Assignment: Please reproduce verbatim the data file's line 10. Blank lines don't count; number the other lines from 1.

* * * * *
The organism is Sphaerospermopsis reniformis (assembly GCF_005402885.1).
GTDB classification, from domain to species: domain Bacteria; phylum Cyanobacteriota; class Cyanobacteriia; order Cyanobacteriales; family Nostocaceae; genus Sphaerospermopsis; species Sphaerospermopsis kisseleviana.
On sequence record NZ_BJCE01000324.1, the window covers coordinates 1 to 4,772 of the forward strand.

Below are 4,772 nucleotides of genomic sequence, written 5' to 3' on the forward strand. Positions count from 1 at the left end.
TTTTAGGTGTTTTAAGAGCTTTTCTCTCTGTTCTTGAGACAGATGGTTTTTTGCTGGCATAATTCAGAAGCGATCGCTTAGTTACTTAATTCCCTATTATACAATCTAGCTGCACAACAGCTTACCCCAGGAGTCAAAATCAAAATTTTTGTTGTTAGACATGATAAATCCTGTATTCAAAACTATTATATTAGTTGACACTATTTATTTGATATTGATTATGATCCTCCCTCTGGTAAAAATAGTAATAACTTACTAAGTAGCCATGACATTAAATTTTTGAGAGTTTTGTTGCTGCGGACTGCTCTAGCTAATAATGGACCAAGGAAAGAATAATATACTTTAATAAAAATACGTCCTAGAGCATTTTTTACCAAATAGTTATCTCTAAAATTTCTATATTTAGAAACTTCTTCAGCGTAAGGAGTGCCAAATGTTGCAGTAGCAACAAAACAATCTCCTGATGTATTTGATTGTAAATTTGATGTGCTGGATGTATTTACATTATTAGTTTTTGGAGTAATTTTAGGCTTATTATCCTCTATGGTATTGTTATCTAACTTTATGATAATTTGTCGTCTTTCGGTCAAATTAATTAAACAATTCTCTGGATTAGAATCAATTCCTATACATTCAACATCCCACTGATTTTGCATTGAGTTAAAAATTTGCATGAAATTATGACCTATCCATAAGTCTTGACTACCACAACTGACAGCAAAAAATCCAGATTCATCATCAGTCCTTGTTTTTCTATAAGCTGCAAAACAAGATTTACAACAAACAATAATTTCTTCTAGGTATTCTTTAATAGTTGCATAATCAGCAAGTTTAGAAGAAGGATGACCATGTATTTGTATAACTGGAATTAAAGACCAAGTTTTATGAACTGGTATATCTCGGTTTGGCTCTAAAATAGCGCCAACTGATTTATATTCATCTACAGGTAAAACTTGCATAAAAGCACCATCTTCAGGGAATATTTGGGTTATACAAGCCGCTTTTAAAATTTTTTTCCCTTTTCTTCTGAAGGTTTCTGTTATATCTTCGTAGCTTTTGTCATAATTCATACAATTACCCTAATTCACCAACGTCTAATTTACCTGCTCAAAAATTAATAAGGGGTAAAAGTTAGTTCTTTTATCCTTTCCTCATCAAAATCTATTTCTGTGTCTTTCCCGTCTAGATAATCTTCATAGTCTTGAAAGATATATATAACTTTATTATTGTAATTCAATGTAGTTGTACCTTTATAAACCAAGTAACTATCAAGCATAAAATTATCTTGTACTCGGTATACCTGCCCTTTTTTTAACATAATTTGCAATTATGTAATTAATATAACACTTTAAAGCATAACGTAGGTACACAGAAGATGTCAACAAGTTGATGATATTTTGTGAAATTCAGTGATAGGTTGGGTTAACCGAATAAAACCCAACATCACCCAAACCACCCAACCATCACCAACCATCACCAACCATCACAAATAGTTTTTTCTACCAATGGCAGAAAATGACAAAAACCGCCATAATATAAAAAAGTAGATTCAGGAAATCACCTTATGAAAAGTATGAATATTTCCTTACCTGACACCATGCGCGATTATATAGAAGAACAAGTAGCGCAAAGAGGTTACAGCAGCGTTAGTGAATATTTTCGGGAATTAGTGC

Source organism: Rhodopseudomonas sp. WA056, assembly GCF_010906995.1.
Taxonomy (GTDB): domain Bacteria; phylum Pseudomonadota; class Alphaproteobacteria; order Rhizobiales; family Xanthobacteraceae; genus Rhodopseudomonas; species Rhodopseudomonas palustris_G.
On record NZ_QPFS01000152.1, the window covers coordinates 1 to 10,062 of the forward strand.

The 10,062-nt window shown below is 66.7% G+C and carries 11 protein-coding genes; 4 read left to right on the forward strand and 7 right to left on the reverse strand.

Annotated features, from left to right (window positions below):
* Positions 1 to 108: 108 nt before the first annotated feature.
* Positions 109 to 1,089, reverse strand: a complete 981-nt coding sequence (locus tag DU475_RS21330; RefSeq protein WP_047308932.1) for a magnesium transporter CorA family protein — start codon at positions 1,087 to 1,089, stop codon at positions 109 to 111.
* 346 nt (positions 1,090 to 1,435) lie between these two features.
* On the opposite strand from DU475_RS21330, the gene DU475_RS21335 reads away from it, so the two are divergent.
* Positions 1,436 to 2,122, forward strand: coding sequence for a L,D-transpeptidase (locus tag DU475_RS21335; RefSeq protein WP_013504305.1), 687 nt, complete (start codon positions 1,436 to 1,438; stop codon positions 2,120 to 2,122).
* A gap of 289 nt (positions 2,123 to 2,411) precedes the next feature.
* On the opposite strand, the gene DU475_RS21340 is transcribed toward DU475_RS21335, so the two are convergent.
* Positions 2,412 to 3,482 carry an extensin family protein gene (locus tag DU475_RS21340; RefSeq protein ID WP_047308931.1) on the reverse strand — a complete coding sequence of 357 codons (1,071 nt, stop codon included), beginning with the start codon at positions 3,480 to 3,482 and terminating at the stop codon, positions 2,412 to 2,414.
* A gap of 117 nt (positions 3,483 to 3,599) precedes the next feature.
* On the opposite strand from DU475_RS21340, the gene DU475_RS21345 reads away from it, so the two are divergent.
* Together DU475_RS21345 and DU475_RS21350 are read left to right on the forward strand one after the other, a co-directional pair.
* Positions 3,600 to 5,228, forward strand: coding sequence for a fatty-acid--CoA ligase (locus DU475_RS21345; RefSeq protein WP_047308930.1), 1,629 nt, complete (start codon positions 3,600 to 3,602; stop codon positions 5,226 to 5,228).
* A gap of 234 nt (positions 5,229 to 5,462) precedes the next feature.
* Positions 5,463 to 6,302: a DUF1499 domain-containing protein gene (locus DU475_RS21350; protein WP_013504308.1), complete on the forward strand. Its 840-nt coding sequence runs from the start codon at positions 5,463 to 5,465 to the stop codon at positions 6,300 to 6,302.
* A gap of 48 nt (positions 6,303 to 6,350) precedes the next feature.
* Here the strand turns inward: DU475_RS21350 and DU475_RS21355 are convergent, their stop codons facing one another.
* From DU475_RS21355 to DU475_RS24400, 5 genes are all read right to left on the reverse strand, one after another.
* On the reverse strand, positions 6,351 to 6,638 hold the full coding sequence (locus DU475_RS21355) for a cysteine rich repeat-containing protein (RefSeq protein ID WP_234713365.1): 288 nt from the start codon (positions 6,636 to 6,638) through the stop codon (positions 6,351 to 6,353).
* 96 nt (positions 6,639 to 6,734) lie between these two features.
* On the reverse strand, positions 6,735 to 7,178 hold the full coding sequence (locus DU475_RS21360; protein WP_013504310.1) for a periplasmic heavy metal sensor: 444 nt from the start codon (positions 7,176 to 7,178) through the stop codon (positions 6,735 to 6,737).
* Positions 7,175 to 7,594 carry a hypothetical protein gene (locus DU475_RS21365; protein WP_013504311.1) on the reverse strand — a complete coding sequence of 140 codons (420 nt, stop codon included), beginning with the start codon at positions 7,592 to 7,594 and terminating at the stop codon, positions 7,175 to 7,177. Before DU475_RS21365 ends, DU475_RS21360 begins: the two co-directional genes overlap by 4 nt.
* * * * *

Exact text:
Annotated features, from left to right (window positions below):